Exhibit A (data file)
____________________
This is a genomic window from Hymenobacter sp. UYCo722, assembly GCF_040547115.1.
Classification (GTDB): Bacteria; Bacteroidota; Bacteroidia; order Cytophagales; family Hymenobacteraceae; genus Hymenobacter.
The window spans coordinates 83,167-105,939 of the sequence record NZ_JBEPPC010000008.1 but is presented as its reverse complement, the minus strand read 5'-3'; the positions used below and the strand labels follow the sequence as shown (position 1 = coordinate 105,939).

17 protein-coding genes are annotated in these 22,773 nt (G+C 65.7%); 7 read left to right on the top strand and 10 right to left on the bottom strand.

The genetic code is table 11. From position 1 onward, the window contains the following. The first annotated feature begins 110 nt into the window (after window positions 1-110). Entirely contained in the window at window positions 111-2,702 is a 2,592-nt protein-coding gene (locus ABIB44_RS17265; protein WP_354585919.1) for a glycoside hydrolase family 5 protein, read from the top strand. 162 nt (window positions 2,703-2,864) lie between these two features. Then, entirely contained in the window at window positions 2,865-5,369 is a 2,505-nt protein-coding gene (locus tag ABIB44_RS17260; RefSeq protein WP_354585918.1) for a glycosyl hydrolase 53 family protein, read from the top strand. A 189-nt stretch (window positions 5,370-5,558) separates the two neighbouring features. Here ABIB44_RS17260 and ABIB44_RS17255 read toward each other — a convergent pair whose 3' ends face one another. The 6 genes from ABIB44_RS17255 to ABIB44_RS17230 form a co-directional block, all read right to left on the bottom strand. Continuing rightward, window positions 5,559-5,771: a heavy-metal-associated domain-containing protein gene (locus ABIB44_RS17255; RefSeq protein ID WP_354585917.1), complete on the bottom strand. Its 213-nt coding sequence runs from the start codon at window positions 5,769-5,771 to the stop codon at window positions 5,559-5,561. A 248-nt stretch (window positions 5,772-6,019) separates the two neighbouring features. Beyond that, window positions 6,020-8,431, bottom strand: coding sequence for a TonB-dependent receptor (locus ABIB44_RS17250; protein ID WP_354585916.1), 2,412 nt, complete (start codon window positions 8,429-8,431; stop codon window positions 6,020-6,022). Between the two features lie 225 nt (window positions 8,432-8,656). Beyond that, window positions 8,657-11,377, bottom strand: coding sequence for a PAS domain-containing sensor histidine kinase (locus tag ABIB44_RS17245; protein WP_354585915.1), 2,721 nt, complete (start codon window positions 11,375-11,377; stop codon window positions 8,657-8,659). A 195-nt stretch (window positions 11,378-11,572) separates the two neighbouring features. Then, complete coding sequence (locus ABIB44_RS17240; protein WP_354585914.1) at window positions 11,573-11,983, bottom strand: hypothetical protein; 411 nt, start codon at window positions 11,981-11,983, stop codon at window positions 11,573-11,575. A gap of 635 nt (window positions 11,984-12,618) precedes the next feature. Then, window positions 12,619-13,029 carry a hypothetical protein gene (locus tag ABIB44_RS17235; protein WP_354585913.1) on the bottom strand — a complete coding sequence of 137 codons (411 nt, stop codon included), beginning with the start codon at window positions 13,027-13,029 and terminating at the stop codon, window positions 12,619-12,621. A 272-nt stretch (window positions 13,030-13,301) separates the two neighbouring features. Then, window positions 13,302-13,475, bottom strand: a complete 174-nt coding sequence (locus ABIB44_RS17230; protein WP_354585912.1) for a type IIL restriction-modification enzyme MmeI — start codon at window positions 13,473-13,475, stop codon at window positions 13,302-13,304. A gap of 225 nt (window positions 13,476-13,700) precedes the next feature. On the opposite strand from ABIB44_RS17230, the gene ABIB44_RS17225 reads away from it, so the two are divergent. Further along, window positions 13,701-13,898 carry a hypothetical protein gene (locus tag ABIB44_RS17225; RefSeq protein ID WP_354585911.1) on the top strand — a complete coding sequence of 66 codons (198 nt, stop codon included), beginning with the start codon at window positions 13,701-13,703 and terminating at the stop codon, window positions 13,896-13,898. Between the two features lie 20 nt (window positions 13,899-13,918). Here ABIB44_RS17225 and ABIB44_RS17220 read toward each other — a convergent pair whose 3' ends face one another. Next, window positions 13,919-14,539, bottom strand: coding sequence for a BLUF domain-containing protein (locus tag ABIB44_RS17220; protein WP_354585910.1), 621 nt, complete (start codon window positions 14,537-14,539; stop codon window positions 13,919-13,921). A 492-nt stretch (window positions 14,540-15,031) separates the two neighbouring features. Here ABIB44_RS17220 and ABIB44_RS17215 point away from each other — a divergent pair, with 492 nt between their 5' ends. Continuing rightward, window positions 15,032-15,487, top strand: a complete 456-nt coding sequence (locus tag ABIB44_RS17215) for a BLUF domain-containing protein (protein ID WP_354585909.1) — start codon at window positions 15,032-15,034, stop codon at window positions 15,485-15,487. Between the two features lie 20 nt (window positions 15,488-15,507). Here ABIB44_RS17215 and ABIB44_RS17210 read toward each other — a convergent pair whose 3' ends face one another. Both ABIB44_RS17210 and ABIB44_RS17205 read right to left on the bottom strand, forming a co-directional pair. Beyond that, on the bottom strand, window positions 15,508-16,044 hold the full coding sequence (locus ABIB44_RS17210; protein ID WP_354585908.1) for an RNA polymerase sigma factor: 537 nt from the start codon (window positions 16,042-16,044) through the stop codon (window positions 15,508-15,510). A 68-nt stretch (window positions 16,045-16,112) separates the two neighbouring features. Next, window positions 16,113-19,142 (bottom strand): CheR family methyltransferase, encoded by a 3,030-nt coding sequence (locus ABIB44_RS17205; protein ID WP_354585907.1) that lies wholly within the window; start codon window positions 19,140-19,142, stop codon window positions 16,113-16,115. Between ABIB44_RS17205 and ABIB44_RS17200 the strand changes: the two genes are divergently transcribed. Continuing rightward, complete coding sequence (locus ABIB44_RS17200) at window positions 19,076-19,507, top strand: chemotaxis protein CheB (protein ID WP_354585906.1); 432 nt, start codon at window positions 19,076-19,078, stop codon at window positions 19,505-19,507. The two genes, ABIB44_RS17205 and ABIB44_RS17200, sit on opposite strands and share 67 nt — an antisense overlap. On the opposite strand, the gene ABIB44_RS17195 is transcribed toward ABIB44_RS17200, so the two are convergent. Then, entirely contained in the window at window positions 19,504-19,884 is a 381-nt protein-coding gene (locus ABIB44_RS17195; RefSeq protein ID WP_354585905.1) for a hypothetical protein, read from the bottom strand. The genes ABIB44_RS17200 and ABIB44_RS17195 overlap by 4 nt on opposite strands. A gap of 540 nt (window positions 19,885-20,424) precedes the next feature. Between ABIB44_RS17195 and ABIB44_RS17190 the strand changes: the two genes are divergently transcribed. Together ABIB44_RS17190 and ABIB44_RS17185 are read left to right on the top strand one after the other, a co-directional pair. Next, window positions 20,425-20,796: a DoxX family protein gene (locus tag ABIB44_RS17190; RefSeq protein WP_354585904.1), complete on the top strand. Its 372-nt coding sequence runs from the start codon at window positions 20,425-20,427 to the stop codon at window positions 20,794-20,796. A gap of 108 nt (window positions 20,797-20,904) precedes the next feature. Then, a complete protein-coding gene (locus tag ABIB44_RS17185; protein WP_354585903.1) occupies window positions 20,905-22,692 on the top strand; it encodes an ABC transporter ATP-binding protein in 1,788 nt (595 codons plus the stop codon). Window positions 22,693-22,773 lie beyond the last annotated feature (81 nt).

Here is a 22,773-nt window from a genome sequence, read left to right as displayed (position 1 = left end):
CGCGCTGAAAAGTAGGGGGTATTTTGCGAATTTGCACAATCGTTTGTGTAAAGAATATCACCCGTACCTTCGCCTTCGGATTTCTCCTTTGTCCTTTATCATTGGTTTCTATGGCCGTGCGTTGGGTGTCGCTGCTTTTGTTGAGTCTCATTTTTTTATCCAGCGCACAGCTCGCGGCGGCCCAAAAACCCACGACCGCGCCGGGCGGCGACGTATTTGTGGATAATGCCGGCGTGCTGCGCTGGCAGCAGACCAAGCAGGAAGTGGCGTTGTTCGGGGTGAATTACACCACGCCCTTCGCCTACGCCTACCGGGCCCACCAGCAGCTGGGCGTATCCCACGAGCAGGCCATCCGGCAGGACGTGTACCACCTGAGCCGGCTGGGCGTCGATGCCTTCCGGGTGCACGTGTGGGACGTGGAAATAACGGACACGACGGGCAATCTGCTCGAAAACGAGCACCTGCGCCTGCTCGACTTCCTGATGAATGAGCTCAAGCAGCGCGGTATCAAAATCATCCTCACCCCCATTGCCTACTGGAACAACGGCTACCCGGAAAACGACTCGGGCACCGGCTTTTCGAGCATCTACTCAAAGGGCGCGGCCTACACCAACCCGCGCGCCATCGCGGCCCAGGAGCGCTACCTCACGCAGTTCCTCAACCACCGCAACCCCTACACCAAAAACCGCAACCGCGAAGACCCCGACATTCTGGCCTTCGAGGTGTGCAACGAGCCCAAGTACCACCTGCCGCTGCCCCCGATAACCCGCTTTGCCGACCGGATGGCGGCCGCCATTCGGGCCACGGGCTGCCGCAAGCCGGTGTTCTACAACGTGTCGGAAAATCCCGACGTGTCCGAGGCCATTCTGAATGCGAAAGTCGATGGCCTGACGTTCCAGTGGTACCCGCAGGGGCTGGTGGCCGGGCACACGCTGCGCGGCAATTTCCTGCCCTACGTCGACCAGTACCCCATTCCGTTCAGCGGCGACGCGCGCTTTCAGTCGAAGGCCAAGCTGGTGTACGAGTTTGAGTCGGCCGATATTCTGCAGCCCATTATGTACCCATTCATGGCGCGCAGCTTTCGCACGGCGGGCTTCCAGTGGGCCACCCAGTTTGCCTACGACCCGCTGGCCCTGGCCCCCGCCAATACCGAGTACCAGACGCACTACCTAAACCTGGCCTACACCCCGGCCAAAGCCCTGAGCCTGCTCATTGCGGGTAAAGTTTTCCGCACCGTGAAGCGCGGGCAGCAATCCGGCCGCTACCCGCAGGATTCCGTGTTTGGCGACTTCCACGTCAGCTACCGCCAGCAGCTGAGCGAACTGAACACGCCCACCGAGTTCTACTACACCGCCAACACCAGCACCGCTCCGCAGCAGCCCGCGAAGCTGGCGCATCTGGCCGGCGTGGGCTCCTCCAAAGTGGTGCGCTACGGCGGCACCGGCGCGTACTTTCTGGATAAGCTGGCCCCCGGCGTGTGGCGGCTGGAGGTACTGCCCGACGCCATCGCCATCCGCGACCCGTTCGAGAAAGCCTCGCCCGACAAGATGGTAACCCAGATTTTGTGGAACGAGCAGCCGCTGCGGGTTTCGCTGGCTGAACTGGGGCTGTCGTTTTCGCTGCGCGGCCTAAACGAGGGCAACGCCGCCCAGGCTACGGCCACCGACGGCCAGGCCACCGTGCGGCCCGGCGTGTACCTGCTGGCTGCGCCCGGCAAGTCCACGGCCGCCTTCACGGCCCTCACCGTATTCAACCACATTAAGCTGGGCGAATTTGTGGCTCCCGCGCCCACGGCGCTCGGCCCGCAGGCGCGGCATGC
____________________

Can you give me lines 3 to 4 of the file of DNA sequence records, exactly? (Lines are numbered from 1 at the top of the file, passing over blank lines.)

The window spans coordinates 83,167-105,939 of the sequence record NZ_JBEPPC010000008.1 but is presented as its reverse complement, the minus strand read 5'-3'; the positions used below and the strand labels follow the sequence as shown (position 1 = coordinate 105,939).

17 protein-coding genes are annotated in these 22,773 nt (G+C 65.7%); 7 read left to right on the top strand and 10 right to left on the bottom strand.